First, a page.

CBA Considering Rewarding Loaners With Energy-Efficient Houses

The Commonwealth Bank of Australia’s green initiative has been going full steam, and, as part of the financier’s endeavours, they are working on launching a reward scheme for homeowners that meet, or, ideally, surpasses the requirements of a basix certificate in Sydney or anywhere else in Australia in creating energy-efficient properties.

CBA CEO Matt Comyn first hinted at the programme, dubbed the Green Mortgage Initiative, when he appeared at the Trans-Tasman Business Circle lunch, which was held recently. The initiative looks to offer cash back, up to $500 for loaners who manage to get certified solar panels installed for their homes.

CBA Executive General Manager for Home Buying, Daniel Huggins, explained why the bank was working on the idea, and the reasoning behind it, saying that the reward scheme is just one of many of the bank’s efforts to go for more than just simple basix certificate in Sydney or anywhere in the country, and make greener choices.

In a statement on the matter, Huggins says that the CBA is always looking for innovative ways to support their customers, and the initiative is being launched as part of that vision. He notes that the CBA is aware that many of their home loan clients can reduce their energy volume and use, as well as pay less or even become net positive for energy simply by getting more energy efficient devices, and this programme is meant to incentivize them to do just that.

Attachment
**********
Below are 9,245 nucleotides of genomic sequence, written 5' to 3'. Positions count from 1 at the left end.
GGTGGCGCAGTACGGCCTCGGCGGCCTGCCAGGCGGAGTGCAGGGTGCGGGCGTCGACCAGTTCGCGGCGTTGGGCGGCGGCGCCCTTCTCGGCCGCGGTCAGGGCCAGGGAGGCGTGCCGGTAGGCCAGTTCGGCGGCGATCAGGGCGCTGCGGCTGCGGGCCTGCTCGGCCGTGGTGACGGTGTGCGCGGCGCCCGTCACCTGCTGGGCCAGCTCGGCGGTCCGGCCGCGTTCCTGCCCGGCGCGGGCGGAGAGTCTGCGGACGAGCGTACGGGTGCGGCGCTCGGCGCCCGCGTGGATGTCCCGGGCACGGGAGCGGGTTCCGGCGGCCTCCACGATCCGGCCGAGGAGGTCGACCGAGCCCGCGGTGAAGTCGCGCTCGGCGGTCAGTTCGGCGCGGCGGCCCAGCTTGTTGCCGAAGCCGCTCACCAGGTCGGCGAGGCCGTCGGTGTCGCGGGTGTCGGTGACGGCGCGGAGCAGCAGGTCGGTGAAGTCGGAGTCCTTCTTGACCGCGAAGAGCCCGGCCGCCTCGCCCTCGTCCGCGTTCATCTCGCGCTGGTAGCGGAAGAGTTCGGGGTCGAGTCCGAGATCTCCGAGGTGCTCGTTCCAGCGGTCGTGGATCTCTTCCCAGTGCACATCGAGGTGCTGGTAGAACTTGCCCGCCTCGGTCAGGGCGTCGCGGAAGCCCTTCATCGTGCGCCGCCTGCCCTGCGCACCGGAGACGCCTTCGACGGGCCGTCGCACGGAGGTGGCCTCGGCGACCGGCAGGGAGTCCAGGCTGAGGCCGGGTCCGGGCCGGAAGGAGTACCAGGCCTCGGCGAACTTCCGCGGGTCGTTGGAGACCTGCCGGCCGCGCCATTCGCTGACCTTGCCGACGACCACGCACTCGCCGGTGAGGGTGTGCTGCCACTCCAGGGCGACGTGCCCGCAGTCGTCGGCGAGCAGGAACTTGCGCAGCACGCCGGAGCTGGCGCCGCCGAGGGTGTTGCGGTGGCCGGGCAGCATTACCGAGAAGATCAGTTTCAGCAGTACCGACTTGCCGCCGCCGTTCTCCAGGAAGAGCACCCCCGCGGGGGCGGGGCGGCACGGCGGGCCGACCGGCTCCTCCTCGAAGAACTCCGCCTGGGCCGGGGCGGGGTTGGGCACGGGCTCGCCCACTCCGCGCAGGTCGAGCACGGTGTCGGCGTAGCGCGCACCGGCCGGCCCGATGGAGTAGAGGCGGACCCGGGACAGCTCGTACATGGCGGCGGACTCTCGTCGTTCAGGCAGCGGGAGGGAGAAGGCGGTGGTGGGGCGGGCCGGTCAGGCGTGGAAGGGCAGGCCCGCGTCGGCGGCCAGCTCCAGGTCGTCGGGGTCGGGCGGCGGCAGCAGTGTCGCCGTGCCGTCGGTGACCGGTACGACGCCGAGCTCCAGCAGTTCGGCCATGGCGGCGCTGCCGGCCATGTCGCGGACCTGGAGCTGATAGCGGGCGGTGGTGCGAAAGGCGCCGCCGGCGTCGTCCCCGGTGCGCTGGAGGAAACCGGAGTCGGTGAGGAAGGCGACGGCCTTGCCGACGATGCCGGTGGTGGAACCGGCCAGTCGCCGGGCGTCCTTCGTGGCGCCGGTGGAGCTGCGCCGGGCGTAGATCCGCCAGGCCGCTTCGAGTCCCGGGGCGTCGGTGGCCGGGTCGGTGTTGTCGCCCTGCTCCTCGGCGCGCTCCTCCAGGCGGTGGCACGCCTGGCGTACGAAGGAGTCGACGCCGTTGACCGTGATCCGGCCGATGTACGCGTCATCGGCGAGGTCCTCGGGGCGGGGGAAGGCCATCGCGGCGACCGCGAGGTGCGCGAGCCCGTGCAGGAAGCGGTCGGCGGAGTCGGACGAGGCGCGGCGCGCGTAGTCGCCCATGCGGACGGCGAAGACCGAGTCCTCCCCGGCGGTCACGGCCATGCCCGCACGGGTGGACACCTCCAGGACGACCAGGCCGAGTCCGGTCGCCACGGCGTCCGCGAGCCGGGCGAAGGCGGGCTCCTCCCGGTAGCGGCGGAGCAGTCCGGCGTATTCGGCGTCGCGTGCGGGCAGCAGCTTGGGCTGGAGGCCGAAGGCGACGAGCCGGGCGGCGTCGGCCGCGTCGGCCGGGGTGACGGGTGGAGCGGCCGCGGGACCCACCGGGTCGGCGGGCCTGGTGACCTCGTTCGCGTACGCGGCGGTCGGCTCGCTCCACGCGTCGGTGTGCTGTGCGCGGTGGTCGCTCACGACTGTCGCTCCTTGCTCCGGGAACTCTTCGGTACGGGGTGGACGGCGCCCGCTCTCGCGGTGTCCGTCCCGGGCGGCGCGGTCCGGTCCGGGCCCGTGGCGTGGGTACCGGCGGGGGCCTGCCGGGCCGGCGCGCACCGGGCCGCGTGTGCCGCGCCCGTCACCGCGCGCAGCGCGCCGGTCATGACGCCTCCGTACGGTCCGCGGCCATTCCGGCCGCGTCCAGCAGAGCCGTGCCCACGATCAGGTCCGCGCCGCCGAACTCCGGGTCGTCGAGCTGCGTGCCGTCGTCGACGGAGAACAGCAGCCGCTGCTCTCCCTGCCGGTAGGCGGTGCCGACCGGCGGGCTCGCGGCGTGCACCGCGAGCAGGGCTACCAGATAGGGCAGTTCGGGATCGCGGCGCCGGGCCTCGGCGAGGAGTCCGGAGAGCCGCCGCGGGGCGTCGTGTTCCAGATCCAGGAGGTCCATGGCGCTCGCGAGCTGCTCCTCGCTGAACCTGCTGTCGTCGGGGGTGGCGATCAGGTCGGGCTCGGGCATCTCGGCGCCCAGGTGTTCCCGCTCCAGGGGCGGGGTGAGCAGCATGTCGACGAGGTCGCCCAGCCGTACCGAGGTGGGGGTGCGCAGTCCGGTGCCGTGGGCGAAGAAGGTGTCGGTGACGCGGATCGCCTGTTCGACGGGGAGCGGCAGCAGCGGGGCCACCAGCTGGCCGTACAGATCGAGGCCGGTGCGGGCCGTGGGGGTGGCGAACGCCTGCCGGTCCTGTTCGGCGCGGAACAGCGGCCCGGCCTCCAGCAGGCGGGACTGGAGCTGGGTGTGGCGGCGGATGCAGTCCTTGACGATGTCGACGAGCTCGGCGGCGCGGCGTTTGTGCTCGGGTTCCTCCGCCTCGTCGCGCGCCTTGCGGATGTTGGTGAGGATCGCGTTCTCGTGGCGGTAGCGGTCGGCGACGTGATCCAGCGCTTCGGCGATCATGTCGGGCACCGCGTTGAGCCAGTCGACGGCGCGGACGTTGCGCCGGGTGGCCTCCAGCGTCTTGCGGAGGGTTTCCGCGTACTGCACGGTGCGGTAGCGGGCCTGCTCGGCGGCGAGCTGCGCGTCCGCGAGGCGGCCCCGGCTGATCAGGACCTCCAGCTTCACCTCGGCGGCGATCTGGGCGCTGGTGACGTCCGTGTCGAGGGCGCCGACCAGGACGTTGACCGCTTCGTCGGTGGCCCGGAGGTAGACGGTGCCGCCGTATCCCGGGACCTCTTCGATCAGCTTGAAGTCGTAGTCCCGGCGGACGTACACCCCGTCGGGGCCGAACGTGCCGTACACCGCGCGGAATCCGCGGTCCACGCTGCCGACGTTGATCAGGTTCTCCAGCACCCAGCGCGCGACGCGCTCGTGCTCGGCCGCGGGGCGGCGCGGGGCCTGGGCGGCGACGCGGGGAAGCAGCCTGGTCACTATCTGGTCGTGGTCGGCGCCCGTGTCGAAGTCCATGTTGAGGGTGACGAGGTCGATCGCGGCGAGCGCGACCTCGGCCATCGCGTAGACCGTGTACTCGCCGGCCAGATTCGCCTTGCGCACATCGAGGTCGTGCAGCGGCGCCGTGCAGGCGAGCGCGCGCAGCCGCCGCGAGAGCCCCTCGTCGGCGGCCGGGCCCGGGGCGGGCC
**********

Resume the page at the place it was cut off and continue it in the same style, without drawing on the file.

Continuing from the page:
The bank hasn’t released any detail on the Green Mortgage initiative, but they did imply that the programme will be implemented soon, within the next couple of months or so.

Notably, the CBA isn’t the only Aussie home-loan provider with green initiatives aimed at encouraging customers to cut down on their carbon footprint, as Yahoo! Finance notes that Bendigo Bank, Hunter United, and Regional Australia Bank also offer interest rate discounts to borrowers who have houses that meet set sustainability criteria.

The AU property market is taking matters like climate change seriously. A report from the Climate Council shed some light as to why, noting that the Aussie property market risks losing $571bn in value over the next 10 years thanks to the effects of climate change, and other extreme weather phenomena.